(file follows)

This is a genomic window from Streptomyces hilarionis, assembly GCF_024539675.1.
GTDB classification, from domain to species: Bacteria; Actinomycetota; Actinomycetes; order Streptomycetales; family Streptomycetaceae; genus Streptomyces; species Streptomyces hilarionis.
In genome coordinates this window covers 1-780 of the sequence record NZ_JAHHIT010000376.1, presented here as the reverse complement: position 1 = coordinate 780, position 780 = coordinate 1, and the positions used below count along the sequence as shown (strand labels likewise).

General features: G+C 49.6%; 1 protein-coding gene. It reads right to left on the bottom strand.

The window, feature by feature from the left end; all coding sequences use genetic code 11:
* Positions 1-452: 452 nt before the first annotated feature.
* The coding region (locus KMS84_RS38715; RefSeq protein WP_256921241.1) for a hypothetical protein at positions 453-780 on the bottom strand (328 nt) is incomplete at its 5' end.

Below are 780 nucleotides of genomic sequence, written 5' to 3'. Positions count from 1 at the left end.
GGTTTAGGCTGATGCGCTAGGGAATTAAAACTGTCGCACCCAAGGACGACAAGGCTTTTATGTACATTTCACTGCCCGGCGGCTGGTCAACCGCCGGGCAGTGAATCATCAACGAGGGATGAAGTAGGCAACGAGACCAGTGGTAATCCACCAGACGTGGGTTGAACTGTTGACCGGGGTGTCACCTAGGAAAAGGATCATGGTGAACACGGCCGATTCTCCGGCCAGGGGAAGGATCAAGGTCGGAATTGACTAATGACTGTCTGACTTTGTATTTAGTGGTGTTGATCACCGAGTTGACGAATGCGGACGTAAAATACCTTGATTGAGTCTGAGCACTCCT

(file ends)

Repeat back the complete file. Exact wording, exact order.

This is a genomic window from Streptomyces hilarionis, assembly GCF_024539675.1.
GTDB classification, from domain to species: Bacteria; Actinomycetota; Actinomycetes; order Streptomycetales; family Streptomycetaceae; genus Streptomyces; species Streptomyces hilarionis.
In genome coordinates this window covers 1-780 of the sequence record NZ_JAHHIT010000376.1, presented here as the reverse complement: position 1 = coordinate 780, position 780 = coordinate 1, and the positions used below count along the sequence as shown (strand labels likewise).

General features: G+C 49.6%; 1 protein-coding gene. It reads right to left on the bottom strand.

The window, feature by feature from the left end; all coding sequences use genetic code 11:
* Positions 1-452: 452 nt before the first annotated feature.
* The coding region (locus KMS84_RS38715; RefSeq protein WP_256921241.1) for a hypothetical protein at positions 453-780 on the bottom strand (328 nt) is incomplete at its 5' end.

Below are 780 nucleotides of genomic sequence, written 5' to 3'. Positions count from 1 at the left end.
GGTTTAGGCTGATGCGCTAGGGAATTAAAACTGTCGCACCCAAGGACGACAAGGCTTTTATGTACATTTCACTGCCCGGCGGCTGGTCAACCGCCGGGCAGTGAATCATCAACGAGGGATGAAGTAGGCAACGAGACCAGTGGTAATCCACCAGACGTGGGTTGAACTGTTGACCGGGGTGTCACCTAGGAAAAGGATCATGGTGAACACGGCCGATTCTCCGGCCAGGGGAAGGATCAAGGTCGGAATTGACTAATGACTGTCTGACTTTGTATTTAGTGGTGTTGATCACCGAGTTGACGAATGCGGACGTAAAATACCTTGATTGAGTCTGAGCACTCCT